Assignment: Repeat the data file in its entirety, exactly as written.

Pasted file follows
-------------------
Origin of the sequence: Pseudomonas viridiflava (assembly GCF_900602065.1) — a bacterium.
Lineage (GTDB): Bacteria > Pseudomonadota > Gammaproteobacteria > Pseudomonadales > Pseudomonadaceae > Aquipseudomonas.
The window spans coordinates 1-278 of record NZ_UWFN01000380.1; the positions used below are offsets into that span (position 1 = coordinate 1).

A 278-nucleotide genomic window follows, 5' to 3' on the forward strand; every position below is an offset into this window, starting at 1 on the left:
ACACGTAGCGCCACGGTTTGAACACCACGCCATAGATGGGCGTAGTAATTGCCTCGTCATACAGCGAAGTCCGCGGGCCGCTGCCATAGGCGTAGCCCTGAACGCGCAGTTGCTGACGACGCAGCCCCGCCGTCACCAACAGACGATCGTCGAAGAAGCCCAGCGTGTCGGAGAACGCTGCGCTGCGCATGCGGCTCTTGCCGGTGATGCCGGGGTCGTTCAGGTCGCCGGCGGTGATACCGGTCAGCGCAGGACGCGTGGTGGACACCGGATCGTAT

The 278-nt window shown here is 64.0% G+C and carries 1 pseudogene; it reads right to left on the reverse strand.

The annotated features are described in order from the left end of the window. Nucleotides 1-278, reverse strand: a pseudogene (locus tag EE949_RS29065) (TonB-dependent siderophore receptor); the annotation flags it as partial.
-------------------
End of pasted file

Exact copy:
Origin of the sequence: Pseudomonas viridiflava (assembly GCF_900602065.1) — a bacterium.
Lineage (GTDB): Bacteria > Pseudomonadota > Gammaproteobacteria > Pseudomonadales > Pseudomonadaceae > Aquipseudomonas.
The window spans coordinates 1-278 of record NZ_UWFN01000380.1; the positions used below are offsets into that span (position 1 = coordinate 1).

A 278-nucleotide genomic window follows, 5' to 3' on the forward strand; every position below is an offset into this window, starting at 1 on the left:
ACACGTAGCGCCACGGTTTGAACACCACGCCATAGATGGGCGTAGTAATTGCCTCGTCATACAGCGAAGTCCGCGGGCCGCTGCCATAGGCGTAGCCCTGAACGCGCAGTTGCTGACGACGCAGCCCCGCCGTCACCAACAGACGATCGTCGAAGAAGCCCAGCGTGTCGGAGAACGCTGCGCTGCGCATGCGGCTCTTGCCGGTGATGCCGGGGTCGTTCAGGTCGCCGGCGGTGATACCGGTCAGCGCAGGACGCGTGGTGGACACCGGATCGTAT

The 278-nt window shown here is 64.0% G+C and carries 1 pseudogene; it reads right to left on the reverse strand.

The annotated features are described in order from the left end of the window. Nucleotides 1-278, reverse strand: a pseudogene (locus tag EE949_RS29065) (TonB-dependent siderophore receptor); the annotation flags it as partial.